Do astronauts deploy parachute during reentry

If you're asking about the deployment of the three main parachutes of C/M-ELS (Apollo Command Module Earth Landing System), then this is simple enough to answer, the pilot chutes are deployed at about 10,000 feet (3.05 km) by a barometric switch, pulling the three main parachutes from their containers. The ELS was designed so the drogue chutes slow the descent down to roughly 200 km/h (124 mi/h) before the pilot chutes pull the main chutes, eventually slowing down the CM to 22 miles per hour (35 km/h) for splashdown and to roughly 24.5 mi/h (39.5 km/h) with only two main chutes properly deployed, as it happened during the Apollo 15 splashdown.


                  Earth Landing System sequence of events (Source: Project Apollo - NASSP)

For the drogue deployment though (thanks go to @MarkAdler in the comments!), we now have this diagram of the parachute deployment envelope:


So in normal atmospheric entry (not launch abort), the diagram for manual deployment of the drogues describes the region in altitudes between 40,000 and 25,000 feet (12.2 - 7.6 km) and CM velocity between mach 0.7 and 0.3. Translating that to US standard atmosphere in 1962 figures, 0.7 mach at 40,000 feet equals roughly 206 m/s (743 km/h or 461 mi/h) and 0.3 mach at 25,000 feet equals roughly 94 m/s (338 km/h or 210 mi/h). That averages out at 32,500 ft (9.9 km) and velocity of 150 m/s (540 km/h or 336 mi/h).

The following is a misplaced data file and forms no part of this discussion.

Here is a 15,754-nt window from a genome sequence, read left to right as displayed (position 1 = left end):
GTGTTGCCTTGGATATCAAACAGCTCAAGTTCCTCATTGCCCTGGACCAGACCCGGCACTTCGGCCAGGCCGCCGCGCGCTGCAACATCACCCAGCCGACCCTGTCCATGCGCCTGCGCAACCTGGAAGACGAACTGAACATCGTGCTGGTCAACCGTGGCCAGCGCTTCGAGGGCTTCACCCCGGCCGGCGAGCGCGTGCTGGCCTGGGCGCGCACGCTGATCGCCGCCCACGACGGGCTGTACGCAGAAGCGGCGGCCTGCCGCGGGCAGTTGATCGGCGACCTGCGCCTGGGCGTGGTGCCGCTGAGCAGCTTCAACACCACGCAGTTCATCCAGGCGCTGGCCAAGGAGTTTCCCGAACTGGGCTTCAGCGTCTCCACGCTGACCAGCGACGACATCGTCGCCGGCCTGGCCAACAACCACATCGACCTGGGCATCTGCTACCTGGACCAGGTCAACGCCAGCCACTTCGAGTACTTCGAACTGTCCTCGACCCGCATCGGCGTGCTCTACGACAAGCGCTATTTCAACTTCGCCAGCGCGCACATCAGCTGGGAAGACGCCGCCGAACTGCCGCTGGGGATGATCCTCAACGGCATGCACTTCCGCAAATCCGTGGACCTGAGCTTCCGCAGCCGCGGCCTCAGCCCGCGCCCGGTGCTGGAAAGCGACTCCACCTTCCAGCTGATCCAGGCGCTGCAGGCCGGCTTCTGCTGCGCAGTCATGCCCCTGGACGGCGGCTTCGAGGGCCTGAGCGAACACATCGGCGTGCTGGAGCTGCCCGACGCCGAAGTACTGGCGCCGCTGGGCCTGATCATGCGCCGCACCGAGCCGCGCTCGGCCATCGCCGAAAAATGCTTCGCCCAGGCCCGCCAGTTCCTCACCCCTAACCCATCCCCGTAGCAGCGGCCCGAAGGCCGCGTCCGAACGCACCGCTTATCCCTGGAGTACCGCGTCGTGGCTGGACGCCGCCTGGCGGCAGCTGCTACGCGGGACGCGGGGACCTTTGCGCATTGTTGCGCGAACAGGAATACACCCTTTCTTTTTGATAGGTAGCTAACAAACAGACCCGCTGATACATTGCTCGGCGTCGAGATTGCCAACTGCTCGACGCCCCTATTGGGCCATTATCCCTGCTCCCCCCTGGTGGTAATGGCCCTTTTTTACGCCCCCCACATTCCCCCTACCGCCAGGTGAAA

The normal entry region for drogue chute deployment by barometric switch (such as was the case with Apollo 11) is described at altitudes between 25,000 and 20,000 feet (7.6 - 6.1 km) and CM velocity between mach 0.225 and 0.475 that come out at roughly 70.65 - 147.25 m/s (158 - 329 mi/h or 254 - 530 km/h). That averages out at 22,500 feet and 109 m/s (243.5 mi/h or 392 km/h).